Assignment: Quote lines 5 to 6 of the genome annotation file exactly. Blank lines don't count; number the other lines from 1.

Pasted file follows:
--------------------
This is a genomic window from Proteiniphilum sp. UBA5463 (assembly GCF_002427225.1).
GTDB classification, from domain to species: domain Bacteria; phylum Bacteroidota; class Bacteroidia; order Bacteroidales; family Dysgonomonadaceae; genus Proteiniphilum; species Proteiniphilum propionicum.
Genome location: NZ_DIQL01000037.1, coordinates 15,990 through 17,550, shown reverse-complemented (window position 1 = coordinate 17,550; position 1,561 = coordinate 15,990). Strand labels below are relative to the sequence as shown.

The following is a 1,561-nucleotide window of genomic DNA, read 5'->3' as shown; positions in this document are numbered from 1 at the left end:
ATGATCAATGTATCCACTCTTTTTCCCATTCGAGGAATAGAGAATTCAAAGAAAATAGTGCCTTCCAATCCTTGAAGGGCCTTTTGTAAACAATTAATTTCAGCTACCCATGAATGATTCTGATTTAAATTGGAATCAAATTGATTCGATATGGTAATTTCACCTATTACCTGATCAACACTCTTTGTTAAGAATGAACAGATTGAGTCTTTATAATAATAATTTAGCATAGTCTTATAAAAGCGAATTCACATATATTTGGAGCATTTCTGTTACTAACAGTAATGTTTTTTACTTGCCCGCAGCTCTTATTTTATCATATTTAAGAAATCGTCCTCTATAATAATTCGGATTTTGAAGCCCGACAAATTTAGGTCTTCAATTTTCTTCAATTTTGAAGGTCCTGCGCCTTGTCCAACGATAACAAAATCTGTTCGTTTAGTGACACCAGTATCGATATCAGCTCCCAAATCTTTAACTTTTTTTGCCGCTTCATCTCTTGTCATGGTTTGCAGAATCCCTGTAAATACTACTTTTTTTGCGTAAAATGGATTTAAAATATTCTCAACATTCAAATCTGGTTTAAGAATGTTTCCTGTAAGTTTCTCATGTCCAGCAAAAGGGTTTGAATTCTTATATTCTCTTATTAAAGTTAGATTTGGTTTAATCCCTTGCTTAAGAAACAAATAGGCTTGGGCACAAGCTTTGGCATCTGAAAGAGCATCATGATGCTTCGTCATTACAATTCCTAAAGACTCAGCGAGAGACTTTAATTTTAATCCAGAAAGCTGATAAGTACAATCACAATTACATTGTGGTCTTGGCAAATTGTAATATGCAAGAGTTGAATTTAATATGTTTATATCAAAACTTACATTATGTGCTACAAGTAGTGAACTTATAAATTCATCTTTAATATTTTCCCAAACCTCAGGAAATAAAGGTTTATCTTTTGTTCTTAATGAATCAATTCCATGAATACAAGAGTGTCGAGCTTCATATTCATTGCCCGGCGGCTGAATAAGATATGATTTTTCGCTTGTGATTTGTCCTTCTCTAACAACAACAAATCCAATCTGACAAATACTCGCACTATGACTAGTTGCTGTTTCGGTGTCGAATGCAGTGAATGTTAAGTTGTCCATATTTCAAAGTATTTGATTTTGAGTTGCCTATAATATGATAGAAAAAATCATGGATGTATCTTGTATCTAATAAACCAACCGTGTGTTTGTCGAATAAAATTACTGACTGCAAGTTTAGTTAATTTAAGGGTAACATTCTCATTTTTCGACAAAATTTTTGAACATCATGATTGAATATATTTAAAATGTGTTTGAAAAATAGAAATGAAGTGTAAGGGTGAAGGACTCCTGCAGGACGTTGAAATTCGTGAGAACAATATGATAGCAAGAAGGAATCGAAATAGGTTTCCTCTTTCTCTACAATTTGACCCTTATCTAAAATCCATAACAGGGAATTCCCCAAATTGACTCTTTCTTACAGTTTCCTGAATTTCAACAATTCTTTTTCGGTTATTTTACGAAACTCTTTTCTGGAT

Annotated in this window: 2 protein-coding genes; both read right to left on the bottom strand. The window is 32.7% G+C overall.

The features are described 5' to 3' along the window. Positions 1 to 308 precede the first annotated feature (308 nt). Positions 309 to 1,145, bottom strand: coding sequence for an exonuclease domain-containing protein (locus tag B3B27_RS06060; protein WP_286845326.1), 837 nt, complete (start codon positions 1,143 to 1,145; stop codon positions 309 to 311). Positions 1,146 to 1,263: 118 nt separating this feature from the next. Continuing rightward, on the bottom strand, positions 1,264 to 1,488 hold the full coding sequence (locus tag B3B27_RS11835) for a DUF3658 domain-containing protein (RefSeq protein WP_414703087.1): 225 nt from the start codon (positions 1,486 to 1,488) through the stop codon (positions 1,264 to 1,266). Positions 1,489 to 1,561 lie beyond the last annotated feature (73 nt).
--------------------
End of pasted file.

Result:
ATGATCAATGTATCCACTCTTTTTCCCATTCGAGGAATAGAGAATTCAAAGAAAATAGTGCCTTCCAATCCTTGAAGGGCCTTTTGTAAACAATTAATTTCAGCTACCCATGAATGATTCTGATTTAAATTGGAATCAAATTGATTCGATATGGTAATTTCACCTATTACCTGATCAACACTCTTTGTTAAGAATGAACAGATTGAGTCTTTATAATAATAATTTAGCATAGTCTTATAAAAGCGAATTCACATATATTTGGAGCATTTCTGTTACTAACAGTAATGTTTTTTACTTGCCCGCAGCTCTTATTTTATCATATTTAAGAAATCGTCCTCTATAATAATTCGGATTTTGAAGCCCGACAAATTTAGGTCTTCAATTTTCTTCAATTTTGAAGGTCCTGCGCCTTGTCCAACGATAACAAAATCTGTTCGTTTAGTGACACCAGTATCGATATCAGCTCCCAAATCTTTAACTTTTTTTGCCGCTTCATCTCTTGTCATGGTTTGCAGAATCCCTGTAAATACTACTTTTTTTGCGTAAAATGGATTTAAAATATTCTCAACATTCAAATCTGGTTTAAGAATGTTTCCTGTAAGTTTCTCATGTCCAGCAAAAGGGTTTGAATTCTTATATTCTCTTATTAAAGTTAGATTTGGTTTAATCCCTTGCTTAAGAAACAAATAGGCTTGGGCACAAGCTTTGGCATCTGAAAGAGCATCATGATGCTTCGTCATTACAATTCCTAAAGACTCAGCGAGAGACTTTAATTTTAATCCAGAAAGCTGATAAGTACAATCACAATTACATTGTGGTCTTGGCAAATTGTAATATGCAAGAGTTGAATTTAATATGTTTATATCAAAACTTACATTATGTGCTACAAGTAGTGAACTTATAAATTCATCTTTAATATTTTCCCAAACCTCAGGAAATAAAGGTTTATCTTTTGTTCTTAATGAATCAATTCCATGAATACAAGAGTGTCGAGCTTCATATTCATTGCCCGGCGGCTGAATAAGATATGATTTTTCGCTTGTGATTTGTCCTTCTCTAACAACAACAAATCCAATCTGACAAATACTCGCACTATGACTAGTTGCTGTTTCGGTGTCGAATGCAGTGAATGTTAAGTTGTCCATATTTCAAAGTATTTGATTTTGAGTTGCCTATAATATGATAGAAAAAATCATGGATGTATCTTGTATCTAATAAACCAACCGTGTGTTTGTCGAATAAAATTACTGACTGCAAGTTTAGTTAATTTAAGGGTAACATTCTCATTTTTCGACAAAATTTTTGAACATCATGATTGAATATATTTAAAATGTGTTTGAAAAATAGAAATGAAGTGTAAGGGTGAAGGACTCCTGCAGGACGTTGAAATTCGTGAGAACAATATGATAGCAAGAAGGAATCGAAATAGGTTTCCTCTTTCTCTACAATTTGACCCTTATCTAAAATCCATAACAGGGAATTCCCCAAATTGACTCTTTCTTACAGTTTCCTGAATTTCAACAATTCTTTTTCGGTTATTTTACGAAACTCTTTTCTGGAT

Annotated in this window: 2 protein-coding genes; both read right to left on the bottom strand. The window is 32.7% G+C overall.